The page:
Pacific Institute Insights

Reflections from the CEO Water Mandate’s meetings in Peru

By Peter Schulte, Research Associate

May 21, 2014

About a month ago, Jason Morrison, Mai-Lan Ha, Stefanie Woodward, and I flew to Lima, Peru to convene the CEO Water Mandate’s thirteenth multi-stakeholder conference. The conference was well-attended by Peruvians and non-Peruvians alike, new faces and old. Together, we built on discussions from Mandate conferences in years past and began to tackle challenging new questions, such as:

  • What specific water-challenges can we find in Peru? How can corporate water stewardship concepts help resolve these issues? What does the corporate water stewardship community have to learn from the Peruvian experience?
  • How can companies meaningfully engage with their suppliers to encourage more sustainable water management practices?
  • How can companies ensure that their partnerships and collective action projects have integrity and fulfill their intended mutually-beneficial objectives?
  • How can companies understand whether their stewardship efforts sufficiently address local water stress and other water-related challenges?

ceo-water-mandate-limaThe first full day of the Lima meetings, co-organized by with Forest Trends, the Katoomba Group, the Peruvian Ministry of the Environment, and the National Water Authority of Peru, was entitled “Corporate Water Stewardship, Collective Action, and the Post-2015 Development Agenda: Exploring the Relevance for Peru.” We explored how the emerging corporate water stewardship paradigm and forthcoming UN Post-2015 Sustainable Development Goals (SDGs) are relevant to addressing local and regional water resource management challenges and to learning from Peruvian experiences and perspectives. Core messages from the day’s discussions included:

  • In Peru, despite great progress, many challenges still derive from a lack of government capacity to robustly govern water resources. Collaborative action is needed among government, business, and civil society to support such capacity.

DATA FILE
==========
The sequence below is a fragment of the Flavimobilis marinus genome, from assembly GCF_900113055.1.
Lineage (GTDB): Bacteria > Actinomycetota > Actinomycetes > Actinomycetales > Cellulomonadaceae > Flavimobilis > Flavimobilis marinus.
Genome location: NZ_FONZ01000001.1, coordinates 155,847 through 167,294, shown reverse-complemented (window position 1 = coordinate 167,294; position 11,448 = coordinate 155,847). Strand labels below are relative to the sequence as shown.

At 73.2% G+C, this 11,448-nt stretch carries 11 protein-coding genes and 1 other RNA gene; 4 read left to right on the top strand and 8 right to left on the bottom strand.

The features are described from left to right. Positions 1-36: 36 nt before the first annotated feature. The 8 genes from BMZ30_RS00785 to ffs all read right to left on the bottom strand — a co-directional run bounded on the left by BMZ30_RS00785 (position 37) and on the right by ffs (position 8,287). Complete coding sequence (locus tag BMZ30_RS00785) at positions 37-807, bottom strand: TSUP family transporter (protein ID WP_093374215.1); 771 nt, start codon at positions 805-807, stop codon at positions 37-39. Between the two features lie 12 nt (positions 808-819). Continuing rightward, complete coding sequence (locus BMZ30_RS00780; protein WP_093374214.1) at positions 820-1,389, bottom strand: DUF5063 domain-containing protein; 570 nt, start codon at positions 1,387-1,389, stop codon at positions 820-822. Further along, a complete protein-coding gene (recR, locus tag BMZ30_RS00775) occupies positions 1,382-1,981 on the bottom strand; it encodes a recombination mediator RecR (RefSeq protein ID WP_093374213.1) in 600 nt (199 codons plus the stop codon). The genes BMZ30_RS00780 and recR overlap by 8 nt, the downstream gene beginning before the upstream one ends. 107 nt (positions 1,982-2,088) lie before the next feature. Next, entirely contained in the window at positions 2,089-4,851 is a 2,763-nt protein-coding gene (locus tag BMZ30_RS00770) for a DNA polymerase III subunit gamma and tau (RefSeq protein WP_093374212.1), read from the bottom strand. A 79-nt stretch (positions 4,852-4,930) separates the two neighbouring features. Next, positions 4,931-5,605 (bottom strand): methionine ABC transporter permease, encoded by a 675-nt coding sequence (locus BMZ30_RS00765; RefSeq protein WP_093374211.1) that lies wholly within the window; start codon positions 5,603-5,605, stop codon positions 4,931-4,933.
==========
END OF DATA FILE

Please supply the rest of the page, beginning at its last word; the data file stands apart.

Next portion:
• As with companies from all corners of the globe, in order for many Peruvian businesses to effectively and robustly manage water-related business risks, they must 1) collaborate with others and encourage and facilitate improved water management beyond their fencelines and 2) proactively assess and respond to risks related to their supply chains.
  • Supply chain management is particularly important for companies with extensive agriculture inputs; thus driving sustainable agriculture is an essential element of many water stewardship approaches.
  • Activating social participation in the development and management of business operations, though often requiring significant time and investment, can be an effective strategy for “de-risking” business projects and improving a company’s standing among its stakeholders.

The second daylong conference featured multi-stakeholder sessions exploring 1) policy engagement and collective action; 2) human rights and business; 3) corporate water disclosure; and 4) supply chain management and sustainable agriculture. Participants learned about the Mandate’s past and upcoming products, while also offering feedback on how they might be used to drive meaningful change on-the-ground, how the products themselves can be further strengthened, and how the associated Mandate workstreams can and should proceed in the coming months and years.

Coinciding with the Mandate’s conference, the Alliance for Water Stewardship (AWS), for which both the Pacific Institute and CEO Water Mandate serve as founding members, launched its water stewardship standard. It also reported on the outcomes and lessons learned from pilot testing AWS’ beta standard, including in Peru’s agricultural sector. The AWS Standard is a globally-consistent framework that outlines the expectations of responsible water stewardship that can be adopted by businesses and others.

My main take-away from the event was that interest in corporate water stewardship – among companies and their stakeholders alike – has only grown in the last several years. However, discussions at the meeting also suggested that we clearly still have not achieved the type of change we’re hoping for. Peruvian companies and government officials speaking at the event noted a lot of great examples of stewardship efforts in Peru, while also pointing to the need to significantly scale up these practices. In the years to come, we need to expand this conversation beyond the 100 or so leading companies to include those companies’ suppliers and industry sector partners. Moreover, we need to make sure conference discussions are translated into practical action on the ground. Tools like the AWS Standard and the Mandate’s Water Action Hub can help, but more action and resources are needed.

Pacific Institute Insights is the staff blog of the Pacific Institute, one of the world’s leading nonprofit research groups on sustainable and equitable management of natural resources. For more about what we do, click here. The views and opinions expressed in these blogs are those of the authors and do not necessarily reflect an official policy or position of the Pacific Institute.

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